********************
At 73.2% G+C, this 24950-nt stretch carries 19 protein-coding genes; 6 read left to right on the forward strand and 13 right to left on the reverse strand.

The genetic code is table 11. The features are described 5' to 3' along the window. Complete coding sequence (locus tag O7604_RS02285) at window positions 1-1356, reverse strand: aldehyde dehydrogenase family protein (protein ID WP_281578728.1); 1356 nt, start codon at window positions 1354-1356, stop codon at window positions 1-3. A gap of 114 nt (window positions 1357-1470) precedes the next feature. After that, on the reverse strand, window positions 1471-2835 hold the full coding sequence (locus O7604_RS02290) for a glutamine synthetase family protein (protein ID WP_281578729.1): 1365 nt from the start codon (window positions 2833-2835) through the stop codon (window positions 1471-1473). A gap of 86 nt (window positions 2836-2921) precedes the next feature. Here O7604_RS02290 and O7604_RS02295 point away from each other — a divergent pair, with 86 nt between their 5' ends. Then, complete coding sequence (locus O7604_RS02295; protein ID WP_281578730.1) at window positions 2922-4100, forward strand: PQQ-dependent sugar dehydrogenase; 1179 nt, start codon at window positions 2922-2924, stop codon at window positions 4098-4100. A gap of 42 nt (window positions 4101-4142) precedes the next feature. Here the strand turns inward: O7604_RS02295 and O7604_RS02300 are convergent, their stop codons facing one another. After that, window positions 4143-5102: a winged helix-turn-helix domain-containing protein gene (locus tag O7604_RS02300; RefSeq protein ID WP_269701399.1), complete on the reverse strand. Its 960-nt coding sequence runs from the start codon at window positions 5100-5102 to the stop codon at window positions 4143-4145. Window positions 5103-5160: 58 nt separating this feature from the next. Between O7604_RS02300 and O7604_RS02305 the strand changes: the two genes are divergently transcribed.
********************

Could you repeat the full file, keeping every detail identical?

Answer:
At 73.2% G+C, this 24950-nt stretch carries 19 protein-coding genes; 6 read left to right on the forward strand and 13 right to left on the reverse strand.

The genetic code is table 11. The features are described 5' to 3' along the window. Complete coding sequence (locus tag O7604_RS02285) at window positions 1-1356, reverse strand: aldehyde dehydrogenase family protein (protein ID WP_281578728.1); 1356 nt, start codon at window positions 1354-1356, stop codon at window positions 1-3. A gap of 114 nt (window positions 1357-1470) precedes the next feature. After that, on the reverse strand, window positions 1471-2835 hold the full coding sequence (locus O7604_RS02290) for a glutamine synthetase family protein (protein ID WP_281578729.1): 1365 nt from the start codon (window positions 2833-2835) through the stop codon (window positions 1471-1473). A gap of 86 nt (window positions 2836-2921) precedes the next feature. Here O7604_RS02290 and O7604_RS02295 point away from each other — a divergent pair, with 86 nt between their 5' ends. Then, complete coding sequence (locus O7604_RS02295; protein ID WP_281578730.1) at window positions 2922-4100, forward strand: PQQ-dependent sugar dehydrogenase; 1179 nt, start codon at window positions 2922-2924, stop codon at window positions 4098-4100. A gap of 42 nt (window positions 4101-4142) precedes the next feature. Here the strand turns inward: O7604_RS02295 and O7604_RS02300 are convergent, their stop codons facing one another. After that, window positions 4143-5102: a winged helix-turn-helix domain-containing protein gene (locus tag O7604_RS02300; RefSeq protein ID WP_269701399.1), complete on the reverse strand. Its 960-nt coding sequence runs from the start codon at window positions 5100-5102 to the stop codon at window positions 4143-4145. Window positions 5103-5160: 58 nt separating this feature from the next. Between O7604_RS02300 and O7604_RS02305 the strand changes: the two genes are divergently transcribed.